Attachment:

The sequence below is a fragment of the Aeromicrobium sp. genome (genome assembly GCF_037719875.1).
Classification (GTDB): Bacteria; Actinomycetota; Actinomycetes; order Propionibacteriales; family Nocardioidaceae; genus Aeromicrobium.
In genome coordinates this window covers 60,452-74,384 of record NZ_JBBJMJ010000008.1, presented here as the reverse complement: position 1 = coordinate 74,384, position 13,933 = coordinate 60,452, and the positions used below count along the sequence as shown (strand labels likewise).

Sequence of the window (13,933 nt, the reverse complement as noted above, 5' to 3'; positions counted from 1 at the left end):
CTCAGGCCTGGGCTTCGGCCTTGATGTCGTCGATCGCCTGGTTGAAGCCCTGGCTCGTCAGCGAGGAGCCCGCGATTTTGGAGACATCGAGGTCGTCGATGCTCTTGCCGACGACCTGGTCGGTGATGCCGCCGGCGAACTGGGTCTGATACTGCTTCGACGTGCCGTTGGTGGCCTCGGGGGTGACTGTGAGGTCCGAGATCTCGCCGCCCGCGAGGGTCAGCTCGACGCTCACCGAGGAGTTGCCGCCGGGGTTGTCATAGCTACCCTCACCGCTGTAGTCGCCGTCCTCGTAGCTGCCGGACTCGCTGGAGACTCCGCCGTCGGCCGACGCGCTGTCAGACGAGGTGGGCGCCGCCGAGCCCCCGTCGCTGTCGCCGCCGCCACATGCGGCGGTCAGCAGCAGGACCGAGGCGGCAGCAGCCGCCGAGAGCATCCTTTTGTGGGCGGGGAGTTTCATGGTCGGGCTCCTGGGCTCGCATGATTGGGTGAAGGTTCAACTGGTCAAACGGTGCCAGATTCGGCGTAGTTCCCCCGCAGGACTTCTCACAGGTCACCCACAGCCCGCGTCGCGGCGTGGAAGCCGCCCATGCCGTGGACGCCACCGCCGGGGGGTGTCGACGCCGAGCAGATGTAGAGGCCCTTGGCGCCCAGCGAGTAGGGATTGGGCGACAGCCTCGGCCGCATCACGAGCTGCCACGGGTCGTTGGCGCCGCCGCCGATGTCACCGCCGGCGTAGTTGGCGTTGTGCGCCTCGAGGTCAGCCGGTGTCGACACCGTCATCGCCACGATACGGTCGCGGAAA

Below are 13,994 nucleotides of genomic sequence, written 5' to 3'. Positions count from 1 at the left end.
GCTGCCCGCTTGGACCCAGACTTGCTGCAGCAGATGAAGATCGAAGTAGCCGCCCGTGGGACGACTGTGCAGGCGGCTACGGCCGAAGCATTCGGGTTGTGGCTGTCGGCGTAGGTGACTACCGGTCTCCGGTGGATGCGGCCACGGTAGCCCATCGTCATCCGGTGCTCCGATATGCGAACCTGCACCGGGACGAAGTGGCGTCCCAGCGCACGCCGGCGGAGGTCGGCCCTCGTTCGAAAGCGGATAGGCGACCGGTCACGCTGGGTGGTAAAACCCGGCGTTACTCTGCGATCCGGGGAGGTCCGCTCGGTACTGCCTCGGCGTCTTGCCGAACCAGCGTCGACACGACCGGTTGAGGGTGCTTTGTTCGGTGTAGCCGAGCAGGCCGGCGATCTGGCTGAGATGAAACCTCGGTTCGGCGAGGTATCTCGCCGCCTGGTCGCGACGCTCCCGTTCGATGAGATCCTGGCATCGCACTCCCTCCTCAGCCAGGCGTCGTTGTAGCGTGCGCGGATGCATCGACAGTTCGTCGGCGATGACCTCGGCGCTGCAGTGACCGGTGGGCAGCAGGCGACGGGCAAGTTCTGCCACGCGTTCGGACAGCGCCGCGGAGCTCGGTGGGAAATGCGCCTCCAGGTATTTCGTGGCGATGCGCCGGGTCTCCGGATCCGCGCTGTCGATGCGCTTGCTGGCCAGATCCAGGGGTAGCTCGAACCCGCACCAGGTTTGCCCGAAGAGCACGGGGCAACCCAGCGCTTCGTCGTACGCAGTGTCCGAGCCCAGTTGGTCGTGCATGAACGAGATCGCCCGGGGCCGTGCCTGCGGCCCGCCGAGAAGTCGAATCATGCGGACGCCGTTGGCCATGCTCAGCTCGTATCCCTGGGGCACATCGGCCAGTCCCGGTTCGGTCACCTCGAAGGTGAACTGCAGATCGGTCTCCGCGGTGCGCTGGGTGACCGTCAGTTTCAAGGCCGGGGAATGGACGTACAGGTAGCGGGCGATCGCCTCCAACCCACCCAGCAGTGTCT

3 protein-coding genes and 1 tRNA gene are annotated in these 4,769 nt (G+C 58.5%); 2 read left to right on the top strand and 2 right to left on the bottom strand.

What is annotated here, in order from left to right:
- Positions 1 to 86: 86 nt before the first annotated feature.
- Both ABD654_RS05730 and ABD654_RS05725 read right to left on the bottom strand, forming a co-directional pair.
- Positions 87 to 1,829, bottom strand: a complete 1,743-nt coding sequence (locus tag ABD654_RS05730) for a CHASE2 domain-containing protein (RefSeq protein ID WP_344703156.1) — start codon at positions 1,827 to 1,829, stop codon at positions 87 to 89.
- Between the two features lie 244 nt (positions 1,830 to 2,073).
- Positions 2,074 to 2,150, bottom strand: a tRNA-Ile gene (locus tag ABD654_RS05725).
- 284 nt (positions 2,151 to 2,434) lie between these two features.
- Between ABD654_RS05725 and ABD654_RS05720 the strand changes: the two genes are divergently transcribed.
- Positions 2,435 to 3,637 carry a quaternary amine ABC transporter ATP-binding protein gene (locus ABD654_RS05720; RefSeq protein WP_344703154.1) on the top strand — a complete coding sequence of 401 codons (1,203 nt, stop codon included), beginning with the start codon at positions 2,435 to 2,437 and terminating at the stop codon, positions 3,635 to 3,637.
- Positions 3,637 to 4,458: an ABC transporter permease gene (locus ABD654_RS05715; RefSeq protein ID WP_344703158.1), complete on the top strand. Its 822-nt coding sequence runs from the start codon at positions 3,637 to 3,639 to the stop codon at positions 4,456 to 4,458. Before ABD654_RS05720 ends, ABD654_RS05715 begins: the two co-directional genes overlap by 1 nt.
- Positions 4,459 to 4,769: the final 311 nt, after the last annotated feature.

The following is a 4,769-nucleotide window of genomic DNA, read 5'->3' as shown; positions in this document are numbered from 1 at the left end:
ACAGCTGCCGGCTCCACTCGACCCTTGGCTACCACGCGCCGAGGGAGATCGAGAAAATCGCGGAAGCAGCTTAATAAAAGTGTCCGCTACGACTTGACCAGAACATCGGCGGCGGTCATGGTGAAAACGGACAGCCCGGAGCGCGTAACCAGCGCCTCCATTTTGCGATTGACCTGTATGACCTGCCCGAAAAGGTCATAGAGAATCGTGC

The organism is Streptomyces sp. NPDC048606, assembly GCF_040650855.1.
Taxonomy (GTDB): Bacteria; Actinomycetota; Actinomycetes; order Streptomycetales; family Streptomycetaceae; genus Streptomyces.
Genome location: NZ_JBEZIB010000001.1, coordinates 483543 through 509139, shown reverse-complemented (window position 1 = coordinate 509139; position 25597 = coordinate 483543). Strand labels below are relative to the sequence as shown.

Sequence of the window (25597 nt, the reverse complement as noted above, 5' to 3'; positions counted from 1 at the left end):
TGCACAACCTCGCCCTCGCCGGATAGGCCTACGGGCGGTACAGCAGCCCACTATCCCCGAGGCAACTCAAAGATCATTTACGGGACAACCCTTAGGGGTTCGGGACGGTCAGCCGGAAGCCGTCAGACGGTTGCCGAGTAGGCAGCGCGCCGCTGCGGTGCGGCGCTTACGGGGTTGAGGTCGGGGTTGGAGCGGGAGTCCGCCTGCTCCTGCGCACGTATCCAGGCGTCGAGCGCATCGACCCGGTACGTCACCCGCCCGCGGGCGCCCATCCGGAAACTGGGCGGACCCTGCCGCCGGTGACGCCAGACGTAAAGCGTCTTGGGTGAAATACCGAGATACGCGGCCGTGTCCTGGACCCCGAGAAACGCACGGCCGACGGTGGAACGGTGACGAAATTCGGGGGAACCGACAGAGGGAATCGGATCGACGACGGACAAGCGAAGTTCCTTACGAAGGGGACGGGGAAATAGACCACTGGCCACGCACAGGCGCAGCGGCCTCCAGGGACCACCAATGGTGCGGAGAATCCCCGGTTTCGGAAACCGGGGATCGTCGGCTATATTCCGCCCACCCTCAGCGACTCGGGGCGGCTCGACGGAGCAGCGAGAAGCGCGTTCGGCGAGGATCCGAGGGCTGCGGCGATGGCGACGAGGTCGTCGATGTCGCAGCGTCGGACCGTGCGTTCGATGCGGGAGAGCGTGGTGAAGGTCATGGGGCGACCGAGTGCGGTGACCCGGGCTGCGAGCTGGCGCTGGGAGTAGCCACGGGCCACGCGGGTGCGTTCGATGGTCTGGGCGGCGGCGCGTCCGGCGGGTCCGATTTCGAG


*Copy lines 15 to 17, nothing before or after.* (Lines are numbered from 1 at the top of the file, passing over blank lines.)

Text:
- 284 nt (positions 2,151 to 2,434) lie between these two features.
- Between ABD654_RS05725 and ABD654_RS05720 the strand changes: the two genes are divergently transcribed.
- Positions 2,435 to 3,637 carry a quaternary amine ABC transporter ATP-binding protein gene (locus ABD654_RS05720; RefSeq protein WP_344703154.1) on the top strand — a complete coding sequence of 401 codons (1,203 nt, stop codon included), beginning with the start codon at positions 2,435 to 2,437 and terminating at the stop codon, positions 3,635 to 3,637.